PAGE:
Confessions of (somewhat) rattled consumers
According to a survey by global market research firm Synovate, Canadians will still treat themselves in a dire economy.
Compared to their global peers, Canadian shoppers seem relatively calm in the face of the economic crisis, according to survey data released this month by global market intelligence firm Synovate. Titled Economy and Prices, the survey, which includes more than 11,500 interviews across 18 countries, shows that despite being worried about the economy, 64% agree with the statement ‘I will always find a way to afford some items that make me feel good.’ While people around the world said they were most concerned with losing their jobs, the biggest worry for Canadians (23%) was losing money from their investments, and 25% claimed that while they’re worried, they ‘just can’t stop spending.’
‘There are people that will still allow themselves little luxuries like perfume, new music or whatever,’ says Mike Sherman, Synovate’s global director of Knowledge Management.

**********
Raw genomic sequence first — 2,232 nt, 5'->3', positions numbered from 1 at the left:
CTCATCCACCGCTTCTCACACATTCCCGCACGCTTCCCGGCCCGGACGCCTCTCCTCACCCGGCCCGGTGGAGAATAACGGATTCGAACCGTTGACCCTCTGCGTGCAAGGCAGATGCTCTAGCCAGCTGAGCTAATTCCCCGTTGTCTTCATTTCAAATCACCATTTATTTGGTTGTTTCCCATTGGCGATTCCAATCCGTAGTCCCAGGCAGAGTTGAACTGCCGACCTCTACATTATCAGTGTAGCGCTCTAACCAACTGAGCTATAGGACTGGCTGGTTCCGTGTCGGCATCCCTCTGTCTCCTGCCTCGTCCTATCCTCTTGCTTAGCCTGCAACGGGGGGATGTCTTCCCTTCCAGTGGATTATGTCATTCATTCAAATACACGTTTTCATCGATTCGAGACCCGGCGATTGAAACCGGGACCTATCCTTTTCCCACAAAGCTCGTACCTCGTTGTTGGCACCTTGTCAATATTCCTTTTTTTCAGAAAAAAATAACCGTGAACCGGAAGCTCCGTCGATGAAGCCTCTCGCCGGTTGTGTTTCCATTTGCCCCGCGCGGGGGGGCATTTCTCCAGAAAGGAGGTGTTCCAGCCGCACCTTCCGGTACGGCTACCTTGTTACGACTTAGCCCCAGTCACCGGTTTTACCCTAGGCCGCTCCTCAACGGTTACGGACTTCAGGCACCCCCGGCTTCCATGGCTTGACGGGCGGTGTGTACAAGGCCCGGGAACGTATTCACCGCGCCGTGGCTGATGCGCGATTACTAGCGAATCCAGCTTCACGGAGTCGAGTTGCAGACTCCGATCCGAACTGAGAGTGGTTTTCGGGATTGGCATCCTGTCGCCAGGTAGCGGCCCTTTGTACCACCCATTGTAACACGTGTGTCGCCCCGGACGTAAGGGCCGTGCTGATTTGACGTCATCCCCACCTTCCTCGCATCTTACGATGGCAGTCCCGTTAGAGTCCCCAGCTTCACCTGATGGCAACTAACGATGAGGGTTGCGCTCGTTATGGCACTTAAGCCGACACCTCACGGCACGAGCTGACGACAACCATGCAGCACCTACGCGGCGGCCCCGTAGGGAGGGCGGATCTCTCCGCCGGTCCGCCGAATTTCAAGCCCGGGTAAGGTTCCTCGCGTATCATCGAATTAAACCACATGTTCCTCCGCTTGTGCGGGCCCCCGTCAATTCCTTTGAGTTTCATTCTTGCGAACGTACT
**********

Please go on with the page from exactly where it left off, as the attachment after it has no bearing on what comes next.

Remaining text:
But that isn’t to say Canadians are oblivious to economic realities – 54% think the economy will only get worse. Most of those concerned were between 45 and 64 years old, and with an average annual income of $50,000 or more.
Just over half (53%) of those surveyed said they cut down on their spending on impulse items, 52% said they are avoiding ‘luxury’ items while 42% said they are comparing prices before making a decision. Budget cuts have affected all types beverage purchases – alcohol, soft drinks, bottled water and coffee or tea are in the top five items Canadians said they have spent less on. There is also a general acceptance of giving up brand name preferences – cigarettes (31%) were the top item for which Canadians have switched to a cheaper brand, followed by canned goods (21%), laundry and cleaning products (20%), bottled water (19%) and staple food items (18%).
When asked about what they would cut in the future, going out for meals and giving up holidays were are at the top of the list, while there is a reluctance to give up gift giving, high-tech gadgets and branded appliances.